Disarming Introspection

Every once in a while, there comes a time where some event sends you into a contemplative, introspective state. I don’t believe that can be a state of mind, neither should it be a predisposition. It’s a state of the soul.

Tragic events tend to make us wonder and question everything. Those what ifs are not necessarily introspective, and even when they are, they tend to be subconscious and subliminal, as a breeze caused by changes in pressure in the atmosphere all around you. They are driven and motivated by events that, no matter how dramatic, your mind and body are designed to overcome and move on from.

Critical life decisions on the other hand, coupled with time to make them, force you into a deep analytical state. These are not taken instinctively, nor weighed emotionally. Emotions are accounted for but the quest goes deeper and farther, in an attempt to explore scenarios and outcomes, to evaluate potential and consider consequences. With it come the questions, the contemplation, the introspection. You look back at past decisions and question them. You diminish the values of your strengths and over-critically consider your weaknesses.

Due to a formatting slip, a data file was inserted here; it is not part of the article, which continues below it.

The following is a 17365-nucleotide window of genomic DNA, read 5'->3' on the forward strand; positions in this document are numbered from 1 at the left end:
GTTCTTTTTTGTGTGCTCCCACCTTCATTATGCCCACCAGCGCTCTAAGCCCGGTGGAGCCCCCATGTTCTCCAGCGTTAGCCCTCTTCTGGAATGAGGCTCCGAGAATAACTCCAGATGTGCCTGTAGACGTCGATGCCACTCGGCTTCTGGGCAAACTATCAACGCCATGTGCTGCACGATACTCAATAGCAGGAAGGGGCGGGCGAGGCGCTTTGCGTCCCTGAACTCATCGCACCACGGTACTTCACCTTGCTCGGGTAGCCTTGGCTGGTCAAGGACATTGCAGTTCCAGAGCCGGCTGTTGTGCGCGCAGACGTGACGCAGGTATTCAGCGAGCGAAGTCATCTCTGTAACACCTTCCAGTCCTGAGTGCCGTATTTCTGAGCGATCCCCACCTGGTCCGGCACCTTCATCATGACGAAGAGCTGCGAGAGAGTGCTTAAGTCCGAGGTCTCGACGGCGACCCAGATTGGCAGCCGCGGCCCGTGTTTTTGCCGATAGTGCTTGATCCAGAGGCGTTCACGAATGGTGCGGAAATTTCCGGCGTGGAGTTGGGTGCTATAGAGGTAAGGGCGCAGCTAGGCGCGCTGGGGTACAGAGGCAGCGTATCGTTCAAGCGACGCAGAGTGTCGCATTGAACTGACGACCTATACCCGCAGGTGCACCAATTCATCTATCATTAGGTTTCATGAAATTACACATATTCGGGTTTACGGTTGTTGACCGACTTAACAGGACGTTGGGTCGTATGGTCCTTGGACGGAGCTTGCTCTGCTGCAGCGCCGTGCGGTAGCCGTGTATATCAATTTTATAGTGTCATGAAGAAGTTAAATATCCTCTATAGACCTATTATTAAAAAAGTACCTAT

This state of deeper introspection can be frightening. It is definitely disarming. But it seems to me that the potential outcome is always greater. You should come out more aware of yourself, warts and all, and that is priceless. We have been trained to think highly of ourselves and it seems that is ultimately leading to either delusional or depressive people. Meditation only takes you so far, emptying the mind to refill it with the same data as before, like a corrupted backup. The goal isn’t to empty but to fill, to savor, to ponder.

Honesty. That is the ultimate result of disarming introspection. And when you are honest with yourself, you’re more likely to be happy. And we all know happy people tend to live longer, fuller, more successful lives.

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